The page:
career and job

Senin, 06 September 2010

Job Optimism Buoys Class of 2007

by Tom Musbach, Yahoo! HotJobs

Hope is high among the class of 2007 as they enter the workforce. Most new college graduates expect to find jobs quickly, and good benefits and advancement trump salary as their top priorities, according to new research.

Nearly 3 out of 4 college seniors (72%) said they expect to find a job within three months of graduation, according to a recent Yahoo! HotJobs survey. In addition, 77% reported starting their job search before graduation day.

The graduates have good reason to be optimistic, as the U.S. unemployment rate remains very low. Also, employers plan to hire nearly 20 percent more new college graduates this year than last year, based on projections from the National Association of Colleges and Employers.

"The hiring climate looks practically ideal for the class of 2007," says Susan Vobejda, vice president of marketing for Yahoo! HotJobs. "These new grads are showing they understand the job market and what it takes to make a solid career start."

Money Isn't Everything!

Salary was not the graduates' biggest consideration for evaluating job offers. The respondents -- more than 600 U.S. college students who were surveyed online -- said their top priorities for accepting a job offer are (in order of importance):

    * Good benefits (83%)
    * A well-defined career path/opportunity for advancement (78%)
    * Strong starting salary (69%)
    * A company with a good reputation (64%)
    * Work-life balance (63%)

Alexandra Levit, a career consultant and author of "They Don't Teach Corporate in College," said the order of priorities reflects awareness about value and meaningful work among today's graduates.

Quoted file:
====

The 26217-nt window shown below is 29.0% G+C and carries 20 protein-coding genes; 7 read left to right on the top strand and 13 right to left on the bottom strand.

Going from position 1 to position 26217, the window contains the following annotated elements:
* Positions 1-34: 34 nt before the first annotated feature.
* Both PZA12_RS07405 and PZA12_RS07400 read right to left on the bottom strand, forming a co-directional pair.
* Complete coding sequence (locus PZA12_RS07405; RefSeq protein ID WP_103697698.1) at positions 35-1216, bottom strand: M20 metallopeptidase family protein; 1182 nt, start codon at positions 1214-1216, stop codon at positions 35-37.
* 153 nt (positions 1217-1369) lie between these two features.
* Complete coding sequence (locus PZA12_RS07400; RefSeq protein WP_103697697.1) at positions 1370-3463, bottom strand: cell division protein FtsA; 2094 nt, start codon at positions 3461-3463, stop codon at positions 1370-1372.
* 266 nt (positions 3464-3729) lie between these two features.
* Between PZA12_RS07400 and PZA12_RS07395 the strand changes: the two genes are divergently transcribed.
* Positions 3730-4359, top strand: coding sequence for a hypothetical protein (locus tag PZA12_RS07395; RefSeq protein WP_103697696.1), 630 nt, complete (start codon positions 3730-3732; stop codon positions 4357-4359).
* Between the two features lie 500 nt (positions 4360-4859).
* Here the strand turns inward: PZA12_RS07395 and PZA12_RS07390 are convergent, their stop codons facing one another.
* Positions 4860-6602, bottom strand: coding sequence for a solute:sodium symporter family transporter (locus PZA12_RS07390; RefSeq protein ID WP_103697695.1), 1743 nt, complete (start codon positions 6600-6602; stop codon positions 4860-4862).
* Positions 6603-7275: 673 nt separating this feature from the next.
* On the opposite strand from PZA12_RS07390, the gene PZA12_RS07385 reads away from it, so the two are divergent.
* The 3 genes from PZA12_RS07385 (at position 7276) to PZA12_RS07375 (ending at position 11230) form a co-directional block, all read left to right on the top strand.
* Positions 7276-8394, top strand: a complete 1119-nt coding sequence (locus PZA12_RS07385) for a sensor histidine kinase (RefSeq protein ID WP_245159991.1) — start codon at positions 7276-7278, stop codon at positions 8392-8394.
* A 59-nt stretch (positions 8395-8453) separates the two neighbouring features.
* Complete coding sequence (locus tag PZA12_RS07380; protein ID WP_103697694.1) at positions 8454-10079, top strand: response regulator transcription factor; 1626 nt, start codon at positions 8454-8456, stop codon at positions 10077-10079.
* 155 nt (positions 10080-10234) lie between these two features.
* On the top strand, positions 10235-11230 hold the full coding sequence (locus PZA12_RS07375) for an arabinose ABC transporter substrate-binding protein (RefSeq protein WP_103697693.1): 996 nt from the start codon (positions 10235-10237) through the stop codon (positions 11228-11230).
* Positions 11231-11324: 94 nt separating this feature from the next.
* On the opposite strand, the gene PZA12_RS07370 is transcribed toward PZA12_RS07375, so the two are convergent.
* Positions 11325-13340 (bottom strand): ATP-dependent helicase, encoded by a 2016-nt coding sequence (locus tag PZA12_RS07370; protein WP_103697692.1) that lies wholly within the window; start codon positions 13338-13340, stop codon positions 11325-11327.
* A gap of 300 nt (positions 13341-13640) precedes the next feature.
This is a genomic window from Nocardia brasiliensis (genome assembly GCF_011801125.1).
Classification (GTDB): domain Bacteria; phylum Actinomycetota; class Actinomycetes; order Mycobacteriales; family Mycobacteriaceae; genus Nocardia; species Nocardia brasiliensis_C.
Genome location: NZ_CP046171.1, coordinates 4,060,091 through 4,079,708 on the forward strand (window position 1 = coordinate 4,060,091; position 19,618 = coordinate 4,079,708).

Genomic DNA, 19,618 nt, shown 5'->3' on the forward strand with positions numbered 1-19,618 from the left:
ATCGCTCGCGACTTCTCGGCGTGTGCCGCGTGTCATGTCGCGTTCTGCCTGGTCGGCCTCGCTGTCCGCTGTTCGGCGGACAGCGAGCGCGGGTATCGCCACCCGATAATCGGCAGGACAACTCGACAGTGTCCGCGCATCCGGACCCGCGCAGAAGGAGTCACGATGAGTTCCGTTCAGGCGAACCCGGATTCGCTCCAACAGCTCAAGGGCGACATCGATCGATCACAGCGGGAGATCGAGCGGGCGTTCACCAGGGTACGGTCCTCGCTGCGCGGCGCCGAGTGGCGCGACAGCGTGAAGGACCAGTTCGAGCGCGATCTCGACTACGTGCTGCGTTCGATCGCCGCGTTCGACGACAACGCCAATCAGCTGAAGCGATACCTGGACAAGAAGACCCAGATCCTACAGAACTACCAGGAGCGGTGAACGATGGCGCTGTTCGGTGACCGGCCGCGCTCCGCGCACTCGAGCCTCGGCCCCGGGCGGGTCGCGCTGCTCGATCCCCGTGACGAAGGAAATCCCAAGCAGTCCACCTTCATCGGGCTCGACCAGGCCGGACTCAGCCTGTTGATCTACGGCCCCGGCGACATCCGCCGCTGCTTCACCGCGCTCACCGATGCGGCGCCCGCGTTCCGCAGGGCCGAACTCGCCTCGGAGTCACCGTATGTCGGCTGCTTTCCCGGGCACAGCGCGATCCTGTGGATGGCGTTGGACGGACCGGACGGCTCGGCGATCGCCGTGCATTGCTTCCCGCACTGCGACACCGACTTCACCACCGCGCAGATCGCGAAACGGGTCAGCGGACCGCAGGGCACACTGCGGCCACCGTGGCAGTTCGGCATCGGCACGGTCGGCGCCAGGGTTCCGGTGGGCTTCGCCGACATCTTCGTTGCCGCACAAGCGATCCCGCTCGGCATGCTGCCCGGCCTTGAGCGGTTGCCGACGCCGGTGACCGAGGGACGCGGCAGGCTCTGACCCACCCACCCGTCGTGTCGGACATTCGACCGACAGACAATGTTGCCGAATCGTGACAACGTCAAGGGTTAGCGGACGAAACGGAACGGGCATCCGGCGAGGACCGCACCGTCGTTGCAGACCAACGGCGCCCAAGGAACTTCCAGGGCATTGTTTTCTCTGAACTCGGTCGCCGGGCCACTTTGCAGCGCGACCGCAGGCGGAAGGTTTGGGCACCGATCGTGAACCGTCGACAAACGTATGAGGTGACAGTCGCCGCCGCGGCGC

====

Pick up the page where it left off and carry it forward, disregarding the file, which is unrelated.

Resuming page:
"They are probably also listening to their parents and career counselors, who are telling them that the financial value of benefits usually far outweighs a few thousand dollars of extra salary," she says.

Strategies for Success

According to the survey, many graduating seniors are using multiple resources to assist their job searches, including networking with professionals (48%), visiting the campus career center (48%), using online job sites (48%), and visiting web sites of potential employers (39%).

Career experts also recommend the following tips for graduates entering the market:

    * Use your resume to demonstrate concrete results, measurable impacts.
    * Research the company, and present your knowledge in the cover letter.
    * Apply for appropriate positions that match your qualifications.
   * Follow up after sending a resume; hiring managers will note your initiative.

Finally, don't despair if a job offer doesn't arrive immediately, Levit says. "Reach out to your support systems, allow your parents to help you, and consider taking some time off -- after all, you'll never have the freedom of being between school and work again!"

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